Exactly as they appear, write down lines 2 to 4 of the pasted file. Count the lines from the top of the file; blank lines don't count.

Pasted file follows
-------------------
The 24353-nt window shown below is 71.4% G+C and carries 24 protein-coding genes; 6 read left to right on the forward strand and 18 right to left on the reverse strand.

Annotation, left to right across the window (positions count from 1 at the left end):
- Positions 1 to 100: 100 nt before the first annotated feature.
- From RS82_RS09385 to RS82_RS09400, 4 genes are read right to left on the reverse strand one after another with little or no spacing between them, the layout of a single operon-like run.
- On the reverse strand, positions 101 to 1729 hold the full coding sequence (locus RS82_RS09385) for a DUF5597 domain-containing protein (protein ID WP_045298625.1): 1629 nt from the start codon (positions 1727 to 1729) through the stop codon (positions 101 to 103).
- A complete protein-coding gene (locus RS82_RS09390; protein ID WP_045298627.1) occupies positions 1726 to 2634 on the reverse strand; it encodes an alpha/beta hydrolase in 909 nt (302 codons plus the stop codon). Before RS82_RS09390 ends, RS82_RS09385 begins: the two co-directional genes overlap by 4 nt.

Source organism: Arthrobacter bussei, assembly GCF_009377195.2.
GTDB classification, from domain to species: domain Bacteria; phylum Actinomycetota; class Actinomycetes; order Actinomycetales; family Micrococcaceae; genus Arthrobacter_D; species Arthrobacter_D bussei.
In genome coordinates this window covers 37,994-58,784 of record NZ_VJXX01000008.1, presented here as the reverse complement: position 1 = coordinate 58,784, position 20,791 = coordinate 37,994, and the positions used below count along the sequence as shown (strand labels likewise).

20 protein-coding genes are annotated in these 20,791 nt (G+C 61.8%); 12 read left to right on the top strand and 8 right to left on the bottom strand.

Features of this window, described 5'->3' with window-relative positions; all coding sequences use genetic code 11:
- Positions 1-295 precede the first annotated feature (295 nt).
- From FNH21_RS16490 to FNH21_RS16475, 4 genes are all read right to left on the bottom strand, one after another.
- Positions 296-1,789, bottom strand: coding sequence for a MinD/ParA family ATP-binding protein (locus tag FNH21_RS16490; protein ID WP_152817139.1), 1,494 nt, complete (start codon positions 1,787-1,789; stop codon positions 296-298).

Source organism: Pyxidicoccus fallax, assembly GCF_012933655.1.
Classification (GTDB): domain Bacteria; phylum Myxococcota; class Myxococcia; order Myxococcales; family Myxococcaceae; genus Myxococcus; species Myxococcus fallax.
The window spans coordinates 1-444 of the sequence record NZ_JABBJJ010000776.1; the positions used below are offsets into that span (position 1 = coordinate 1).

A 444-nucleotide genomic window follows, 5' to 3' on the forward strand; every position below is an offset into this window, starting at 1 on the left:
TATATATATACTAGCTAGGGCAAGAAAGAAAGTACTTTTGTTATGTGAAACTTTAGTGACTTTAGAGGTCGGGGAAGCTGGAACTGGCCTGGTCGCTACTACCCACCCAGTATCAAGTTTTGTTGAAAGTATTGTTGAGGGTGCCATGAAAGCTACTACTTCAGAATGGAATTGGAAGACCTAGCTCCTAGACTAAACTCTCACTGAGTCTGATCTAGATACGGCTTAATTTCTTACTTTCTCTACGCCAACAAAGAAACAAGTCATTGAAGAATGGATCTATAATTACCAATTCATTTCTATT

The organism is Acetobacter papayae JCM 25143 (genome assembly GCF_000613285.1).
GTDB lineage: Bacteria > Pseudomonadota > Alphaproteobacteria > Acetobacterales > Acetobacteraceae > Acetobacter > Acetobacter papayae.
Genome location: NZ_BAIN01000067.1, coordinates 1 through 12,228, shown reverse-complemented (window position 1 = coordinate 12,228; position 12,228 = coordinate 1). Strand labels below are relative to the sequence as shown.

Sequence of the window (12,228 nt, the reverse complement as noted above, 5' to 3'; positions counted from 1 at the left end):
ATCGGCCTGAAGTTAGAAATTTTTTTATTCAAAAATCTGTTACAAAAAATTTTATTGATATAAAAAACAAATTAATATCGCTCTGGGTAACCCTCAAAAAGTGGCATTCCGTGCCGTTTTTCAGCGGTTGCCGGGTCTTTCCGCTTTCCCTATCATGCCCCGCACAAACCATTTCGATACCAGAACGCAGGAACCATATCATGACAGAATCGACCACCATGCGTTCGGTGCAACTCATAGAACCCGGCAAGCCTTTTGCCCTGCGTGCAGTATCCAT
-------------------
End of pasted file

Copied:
Annotation, left to right across the window (positions count from 1 at the left end):
- Positions 1 to 100: 100 nt before the first annotated feature.
- From RS82_RS09385 to RS82_RS09400, 4 genes are read right to left on the reverse strand one after another with little or no spacing between them, the layout of a single operon-like run.